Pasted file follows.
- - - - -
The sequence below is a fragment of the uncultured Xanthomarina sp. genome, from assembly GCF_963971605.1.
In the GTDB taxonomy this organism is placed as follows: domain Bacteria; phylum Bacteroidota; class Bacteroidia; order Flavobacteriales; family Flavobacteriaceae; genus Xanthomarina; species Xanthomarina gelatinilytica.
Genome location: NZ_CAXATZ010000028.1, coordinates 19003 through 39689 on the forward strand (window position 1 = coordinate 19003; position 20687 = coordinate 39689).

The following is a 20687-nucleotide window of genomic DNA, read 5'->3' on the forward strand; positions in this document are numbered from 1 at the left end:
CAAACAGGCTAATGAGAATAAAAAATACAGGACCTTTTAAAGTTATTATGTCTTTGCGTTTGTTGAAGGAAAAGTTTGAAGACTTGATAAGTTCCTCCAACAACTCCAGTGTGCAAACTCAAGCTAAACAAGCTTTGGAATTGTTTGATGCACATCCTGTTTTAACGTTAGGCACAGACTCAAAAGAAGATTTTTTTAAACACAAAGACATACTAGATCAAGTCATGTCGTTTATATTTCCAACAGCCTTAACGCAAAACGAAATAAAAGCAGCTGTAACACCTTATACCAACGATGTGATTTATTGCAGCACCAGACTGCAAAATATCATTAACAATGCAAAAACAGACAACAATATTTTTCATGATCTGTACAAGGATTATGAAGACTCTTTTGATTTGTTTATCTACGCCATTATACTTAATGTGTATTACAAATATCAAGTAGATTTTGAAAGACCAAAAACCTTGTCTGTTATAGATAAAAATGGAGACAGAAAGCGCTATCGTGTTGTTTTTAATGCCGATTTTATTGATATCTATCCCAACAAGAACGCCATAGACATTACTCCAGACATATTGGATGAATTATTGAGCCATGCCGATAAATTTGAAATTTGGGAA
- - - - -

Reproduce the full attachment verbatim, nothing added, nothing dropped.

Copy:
The sequence below is a fragment of the uncultured Xanthomarina sp. genome, from assembly GCF_963971605.1.
In the GTDB taxonomy this organism is placed as follows: domain Bacteria; phylum Bacteroidota; class Bacteroidia; order Flavobacteriales; family Flavobacteriaceae; genus Xanthomarina; species Xanthomarina gelatinilytica.
Genome location: NZ_CAXATZ010000028.1, coordinates 19003 through 39689 on the forward strand (window position 1 = coordinate 19003; position 20687 = coordinate 39689).

The following is a 20687-nucleotide window of genomic DNA, read 5'->3' on the forward strand; positions in this document are numbered from 1 at the left end:
CAAACAGGCTAATGAGAATAAAAAATACAGGACCTTTTAAAGTTATTATGTCTTTGCGTTTGTTGAAGGAAAAGTTTGAAGACTTGATAAGTTCCTCCAACAACTCCAGTGTGCAAACTCAAGCTAAACAAGCTTTGGAATTGTTTGATGCACATCCTGTTTTAACGTTAGGCACAGACTCAAAAGAAGATTTTTTTAAACACAAAGACATACTAGATCAAGTCATGTCGTTTATATTTCCAACAGCCTTAACGCAAAACGAAATAAAAGCAGCTGTAACACCTTATACCAACGATGTGATTTATTGCAGCACCAGACTGCAAAATATCATTAACAATGCAAAAACAGACAACAATATTTTTCATGATCTGTACAAGGATTATGAAGACTCTTTTGATTTGTTTATCTACGCCATTATACTTAATGTGTATTACAAATATCAAGTAGATTTTGAAAGACCAAAAACCTTGTCTGTTATAGATAAAAATGGAGACAGAAAGCGCTATCGTGTTGTTTTTAATGCCGATTTTATTGATATCTATCCCAACAAGAACGCCATAGACATTACTCCAGACATATTGGATGAATTATTGAGCCATGCCGATAAATTTGAAATTTGGGAA